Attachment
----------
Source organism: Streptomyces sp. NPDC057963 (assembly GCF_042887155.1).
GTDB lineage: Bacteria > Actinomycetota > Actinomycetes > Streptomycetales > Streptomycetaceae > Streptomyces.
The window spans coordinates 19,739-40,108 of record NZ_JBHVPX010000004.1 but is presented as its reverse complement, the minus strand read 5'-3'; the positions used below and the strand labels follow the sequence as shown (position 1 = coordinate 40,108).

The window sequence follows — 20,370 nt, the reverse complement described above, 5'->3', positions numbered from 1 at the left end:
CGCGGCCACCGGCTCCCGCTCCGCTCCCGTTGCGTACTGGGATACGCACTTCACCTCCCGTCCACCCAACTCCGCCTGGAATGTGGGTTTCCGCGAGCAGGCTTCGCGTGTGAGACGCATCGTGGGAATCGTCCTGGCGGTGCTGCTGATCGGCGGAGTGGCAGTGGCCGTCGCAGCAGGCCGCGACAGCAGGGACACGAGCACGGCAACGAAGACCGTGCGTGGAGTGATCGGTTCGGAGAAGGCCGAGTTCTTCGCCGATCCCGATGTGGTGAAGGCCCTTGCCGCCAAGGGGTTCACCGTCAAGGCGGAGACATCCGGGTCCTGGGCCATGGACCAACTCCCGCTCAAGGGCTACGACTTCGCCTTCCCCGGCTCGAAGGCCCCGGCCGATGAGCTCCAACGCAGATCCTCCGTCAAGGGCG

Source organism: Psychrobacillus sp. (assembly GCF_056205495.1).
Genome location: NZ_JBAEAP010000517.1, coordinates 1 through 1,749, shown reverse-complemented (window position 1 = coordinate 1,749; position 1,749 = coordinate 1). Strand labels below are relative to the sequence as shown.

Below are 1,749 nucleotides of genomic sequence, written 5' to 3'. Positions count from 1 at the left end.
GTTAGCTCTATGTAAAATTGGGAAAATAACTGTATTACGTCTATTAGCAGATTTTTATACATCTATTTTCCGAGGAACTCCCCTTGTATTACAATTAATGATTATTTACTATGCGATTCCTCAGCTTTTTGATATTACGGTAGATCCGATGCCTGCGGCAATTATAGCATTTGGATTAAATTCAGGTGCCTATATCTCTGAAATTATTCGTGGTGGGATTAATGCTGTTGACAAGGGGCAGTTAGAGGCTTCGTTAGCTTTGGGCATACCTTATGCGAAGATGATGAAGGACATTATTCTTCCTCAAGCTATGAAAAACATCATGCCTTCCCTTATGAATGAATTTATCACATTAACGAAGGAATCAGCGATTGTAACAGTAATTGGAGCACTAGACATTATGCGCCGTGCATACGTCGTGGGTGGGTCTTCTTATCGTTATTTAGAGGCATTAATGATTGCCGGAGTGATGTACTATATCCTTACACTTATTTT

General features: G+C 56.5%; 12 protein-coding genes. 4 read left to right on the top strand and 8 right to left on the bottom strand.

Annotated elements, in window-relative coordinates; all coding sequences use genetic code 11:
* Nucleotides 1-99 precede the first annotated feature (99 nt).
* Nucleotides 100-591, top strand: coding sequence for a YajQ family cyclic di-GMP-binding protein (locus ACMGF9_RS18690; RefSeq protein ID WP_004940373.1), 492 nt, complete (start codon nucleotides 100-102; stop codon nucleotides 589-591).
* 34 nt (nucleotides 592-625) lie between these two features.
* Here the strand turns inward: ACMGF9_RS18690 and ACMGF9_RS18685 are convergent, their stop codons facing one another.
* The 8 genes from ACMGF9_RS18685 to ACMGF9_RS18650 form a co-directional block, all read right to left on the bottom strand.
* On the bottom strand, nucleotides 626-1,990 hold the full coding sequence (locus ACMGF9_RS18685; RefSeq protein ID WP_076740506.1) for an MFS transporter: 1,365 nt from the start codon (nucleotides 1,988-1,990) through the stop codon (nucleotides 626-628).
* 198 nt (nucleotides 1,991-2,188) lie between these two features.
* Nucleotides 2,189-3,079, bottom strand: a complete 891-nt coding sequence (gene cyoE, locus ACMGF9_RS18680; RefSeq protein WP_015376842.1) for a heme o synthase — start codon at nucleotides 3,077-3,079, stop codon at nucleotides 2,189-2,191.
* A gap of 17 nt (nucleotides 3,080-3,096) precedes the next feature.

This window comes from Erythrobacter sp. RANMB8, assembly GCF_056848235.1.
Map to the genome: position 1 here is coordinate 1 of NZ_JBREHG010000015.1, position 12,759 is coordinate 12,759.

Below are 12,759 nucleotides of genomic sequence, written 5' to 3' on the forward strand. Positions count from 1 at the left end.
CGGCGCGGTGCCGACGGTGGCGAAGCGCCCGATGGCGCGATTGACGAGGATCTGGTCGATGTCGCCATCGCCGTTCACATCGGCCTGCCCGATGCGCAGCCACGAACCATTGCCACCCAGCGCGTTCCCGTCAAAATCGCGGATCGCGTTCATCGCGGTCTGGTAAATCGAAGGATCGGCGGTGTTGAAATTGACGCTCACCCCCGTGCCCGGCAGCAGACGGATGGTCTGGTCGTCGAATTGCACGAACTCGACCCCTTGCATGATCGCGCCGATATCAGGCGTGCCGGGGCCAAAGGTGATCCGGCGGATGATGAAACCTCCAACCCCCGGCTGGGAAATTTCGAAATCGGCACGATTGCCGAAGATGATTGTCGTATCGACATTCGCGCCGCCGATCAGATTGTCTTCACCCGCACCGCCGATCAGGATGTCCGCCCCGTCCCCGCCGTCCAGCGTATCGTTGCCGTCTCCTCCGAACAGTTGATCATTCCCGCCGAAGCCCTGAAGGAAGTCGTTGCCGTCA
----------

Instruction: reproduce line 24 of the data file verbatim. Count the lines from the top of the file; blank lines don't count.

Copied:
CGGCGCGGTGCCGACGGTGGCGAAGCGCCCGATGGCGCGATTGACGAGGATCTGGTCGATGTCGCCATCGCCGTTCACATCGGCCTGCCCGATGCGCAGCCACGAACCATTGCCACCCAGCGCGTTCCCGTCAAAATCGCGGATCGCGTTCATCGCGGTCTGGTAAATCGAAGGATCGGCGGTGTTGAAATTGACGCTCACCCCCGTGCCCGGCAGCAGACGGATGGTCTGGTCGTCGAATTGCACGAACTCGACCCCTTGCATGATCGCGCCGATATCAGGCGTGCCGGGGCCAAAGGTGATCCGGCGGATGATGAAACCTCCAACCCCCGGCTGGGAAATTTCGAAATCGGCACGATTGCCGAAGATGATTGTCGTATCGACATTCGCGCCGCCGATCAGATTGTCTTCACCCGCACCGCCGATCAGGATGTCCGCCCCGTCCCCGCCGTCCAGCGTATCGTTGCCGTCTCCTCCGAACAGTTGATCATTCCCGCCGAAGCCCTGAAGGAAGTCGTTGCCGTCA